I mentioned in my first blog that we had an elephant visitor during my first night on camp. Since then I have met many more of our resident animals and often you don’t even have to leave the tent to be treated to a miniature safari.
Last night we had elephants in camp yet again, however this time was much more nail-biting as the tent Gabriella and I share was completely surrounded. Through the front opening we could just make out the shape of a huge bull a few metres away and the sounds around us told us there were several more. In the silence of the night every sound of snapping twigs and the huffing of their breath was magnified and when one stopped to pee right beside our tent we could fully understand why Shifra, one of the researchers here, once mistook the sound for that of the river flooding! It made for a tense half hour or so before they moved away and we drifted back to sleep. We discovered in the morning that our visitors had not in fact left camp but had simply moved further down to one end. From the trails of flattened grass and footprints we could see that they had indeed passed around both sides of our tent a few feet away from us.
The elephants are certainly an impressive camp visitor; however there is much enjoyment to be had with the smaller guests too. We are lucky to have two female kudu who hang around most days and are relatively unafraid of humans; allowing for some wonderful photos of one of the largest and most elegant antelope on the reserve.
Of course there are some animals we would rather not see around our tent, including the cheeky vervet monkeys who are always on patrol looking for any opportunity to steal some snacks. Thankfully we have not fallen foul of these looters yet as we have been very careful to close our tent whenever we leave it empty.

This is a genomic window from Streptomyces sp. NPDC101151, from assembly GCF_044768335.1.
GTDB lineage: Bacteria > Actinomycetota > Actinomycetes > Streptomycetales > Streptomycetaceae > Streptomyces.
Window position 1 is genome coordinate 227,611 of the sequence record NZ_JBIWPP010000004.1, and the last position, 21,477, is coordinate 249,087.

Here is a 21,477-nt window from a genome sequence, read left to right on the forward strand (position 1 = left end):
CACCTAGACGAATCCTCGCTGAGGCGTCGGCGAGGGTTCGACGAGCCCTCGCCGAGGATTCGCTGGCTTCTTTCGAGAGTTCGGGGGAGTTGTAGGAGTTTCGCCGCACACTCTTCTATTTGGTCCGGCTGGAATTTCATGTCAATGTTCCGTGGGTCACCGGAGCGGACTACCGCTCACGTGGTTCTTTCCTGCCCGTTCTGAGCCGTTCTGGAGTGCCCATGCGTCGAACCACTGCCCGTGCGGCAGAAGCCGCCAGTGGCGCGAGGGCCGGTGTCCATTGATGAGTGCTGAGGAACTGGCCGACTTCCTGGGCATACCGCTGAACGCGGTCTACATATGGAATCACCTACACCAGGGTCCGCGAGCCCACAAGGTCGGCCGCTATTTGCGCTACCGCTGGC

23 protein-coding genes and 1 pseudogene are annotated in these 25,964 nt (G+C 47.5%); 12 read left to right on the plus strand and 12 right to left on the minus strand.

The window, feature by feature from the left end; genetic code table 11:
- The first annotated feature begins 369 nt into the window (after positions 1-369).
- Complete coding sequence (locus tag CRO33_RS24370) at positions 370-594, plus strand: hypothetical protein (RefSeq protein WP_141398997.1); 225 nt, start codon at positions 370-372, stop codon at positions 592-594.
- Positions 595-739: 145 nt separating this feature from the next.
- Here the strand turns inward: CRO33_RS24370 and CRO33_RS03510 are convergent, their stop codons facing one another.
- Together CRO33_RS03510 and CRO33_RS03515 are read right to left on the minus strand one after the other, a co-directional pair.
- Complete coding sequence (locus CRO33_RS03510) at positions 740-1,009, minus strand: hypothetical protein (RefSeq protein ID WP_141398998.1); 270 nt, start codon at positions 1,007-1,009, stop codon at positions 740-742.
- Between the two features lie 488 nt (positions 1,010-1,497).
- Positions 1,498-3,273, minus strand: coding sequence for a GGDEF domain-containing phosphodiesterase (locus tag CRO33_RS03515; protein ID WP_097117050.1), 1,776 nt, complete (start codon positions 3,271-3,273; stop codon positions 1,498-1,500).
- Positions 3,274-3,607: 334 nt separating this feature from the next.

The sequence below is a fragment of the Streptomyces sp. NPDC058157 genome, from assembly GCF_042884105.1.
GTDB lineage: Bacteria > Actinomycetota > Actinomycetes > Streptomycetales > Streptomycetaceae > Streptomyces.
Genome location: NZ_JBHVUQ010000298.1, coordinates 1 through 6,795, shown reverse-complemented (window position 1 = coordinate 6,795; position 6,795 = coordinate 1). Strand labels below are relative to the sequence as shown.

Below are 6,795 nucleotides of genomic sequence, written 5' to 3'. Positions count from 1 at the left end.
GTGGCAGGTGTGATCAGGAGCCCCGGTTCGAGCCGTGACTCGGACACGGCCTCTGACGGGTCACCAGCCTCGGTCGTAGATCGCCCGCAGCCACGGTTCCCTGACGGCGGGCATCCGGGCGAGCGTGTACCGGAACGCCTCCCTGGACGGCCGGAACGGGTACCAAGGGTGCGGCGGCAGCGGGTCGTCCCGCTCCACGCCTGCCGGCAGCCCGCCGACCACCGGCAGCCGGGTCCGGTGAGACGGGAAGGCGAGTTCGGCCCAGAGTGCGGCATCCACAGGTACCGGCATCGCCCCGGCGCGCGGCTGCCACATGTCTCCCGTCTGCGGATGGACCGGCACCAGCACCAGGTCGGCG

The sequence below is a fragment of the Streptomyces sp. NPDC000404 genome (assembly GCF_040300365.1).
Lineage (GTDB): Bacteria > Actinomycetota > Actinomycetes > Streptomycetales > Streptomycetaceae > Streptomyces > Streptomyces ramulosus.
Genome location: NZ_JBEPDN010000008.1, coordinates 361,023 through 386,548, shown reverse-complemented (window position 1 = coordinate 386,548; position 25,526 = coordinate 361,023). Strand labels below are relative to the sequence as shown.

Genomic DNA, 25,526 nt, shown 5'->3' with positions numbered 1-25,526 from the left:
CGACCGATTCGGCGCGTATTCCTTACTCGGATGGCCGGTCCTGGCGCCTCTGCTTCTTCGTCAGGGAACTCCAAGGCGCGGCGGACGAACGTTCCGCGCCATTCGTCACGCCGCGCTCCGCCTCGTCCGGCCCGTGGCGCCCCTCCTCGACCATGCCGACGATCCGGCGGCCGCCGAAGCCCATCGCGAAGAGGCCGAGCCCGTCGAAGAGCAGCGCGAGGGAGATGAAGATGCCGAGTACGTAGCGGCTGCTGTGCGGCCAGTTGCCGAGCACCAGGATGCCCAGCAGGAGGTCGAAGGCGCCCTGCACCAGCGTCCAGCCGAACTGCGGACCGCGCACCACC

As well as the view from our tent, the other occasion when we see animals in abundance is during mealtimes. Hornbills and superb starlings are our most common dinner guests and during the day we are regularly visited by a troop of dwarf mongoose; who are very sweet despite their devilish red eyes. But perhaps my favourite visitor is our friendly genet. It was a treat to see these animals on my recent visit to South Africa, so to have one sharing dinner with us almost every night is very exciting. They are beautiful nocturnal creatures related to civets and mongooses and are unusual in that they have both spots and stripes. They feed on both animals and plants but are great opportunists and our dinner table is the perfect place to snatch an easy meal.
These are just a select few of my wildlife highlights on camp and there is certainly plenty more to be spotted, from birds to insects to lizards. All this makes for an amazing place to live for any animal lover and I am certainly going to enjoy my next few weeks surrounded by all this incredible wildlife.